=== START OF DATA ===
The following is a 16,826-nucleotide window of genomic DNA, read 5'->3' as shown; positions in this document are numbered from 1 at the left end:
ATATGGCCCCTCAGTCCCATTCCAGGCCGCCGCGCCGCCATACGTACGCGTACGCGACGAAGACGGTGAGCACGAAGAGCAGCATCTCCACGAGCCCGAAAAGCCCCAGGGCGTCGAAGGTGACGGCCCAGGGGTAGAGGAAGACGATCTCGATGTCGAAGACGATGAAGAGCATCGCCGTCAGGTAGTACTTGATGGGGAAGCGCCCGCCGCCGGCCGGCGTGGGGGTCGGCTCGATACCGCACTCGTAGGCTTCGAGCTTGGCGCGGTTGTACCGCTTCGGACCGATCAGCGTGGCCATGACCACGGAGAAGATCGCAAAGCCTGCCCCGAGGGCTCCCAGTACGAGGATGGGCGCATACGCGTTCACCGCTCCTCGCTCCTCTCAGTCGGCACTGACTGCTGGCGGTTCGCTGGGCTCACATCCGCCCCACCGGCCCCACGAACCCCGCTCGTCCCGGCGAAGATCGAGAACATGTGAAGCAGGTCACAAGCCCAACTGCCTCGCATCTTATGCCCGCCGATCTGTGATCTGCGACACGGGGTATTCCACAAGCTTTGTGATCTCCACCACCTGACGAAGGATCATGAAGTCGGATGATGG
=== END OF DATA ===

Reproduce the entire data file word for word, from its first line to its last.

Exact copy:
The following is a 16,826-nucleotide window of genomic DNA, read 5'->3' as shown; positions in this document are numbered from 1 at the left end:
ATATGGCCCCTCAGTCCCATTCCAGGCCGCCGCGCCGCCATACGTACGCGTACGCGACGAAGACGGTGAGCACGAAGAGCAGCATCTCCACGAGCCCGAAAAGCCCCAGGGCGTCGAAGGTGACGGCCCAGGGGTAGAGGAAGACGATCTCGATGTCGAAGACGATGAAGAGCATCGCCGTCAGGTAGTACTTGATGGGGAAGCGCCCGCCGCCGGCCGGCGTGGGGGTCGGCTCGATACCGCACTCGTAGGCTTCGAGCTTGGCGCGGTTGTACCGCTTCGGACCGATCAGCGTGGCCATGACCACGGAGAAGATCGCAAAGCCTGCCCCGAGGGCTCCCAGTACGAGGATGGGCGCATACGCGTTCACCGCTCCTCGCTCCTCTCAGTCGGCACTGACTGCTGGCGGTTCGCTGGGCTCACATCCGCCCCACCGGCCCCACGAACCCCGCTCGTCCCGGCGAAGATCGAGAACATGTGAAGCAGGTCACAAGCCCAACTGCCTCGCATCTTATGCCCGCCGATCTGTGATCTGCGACACGGGGTATTCCACAAGCTTTGTGATCTCCACCACCTGACGAAGGATCATGAAGTCGGATGATGG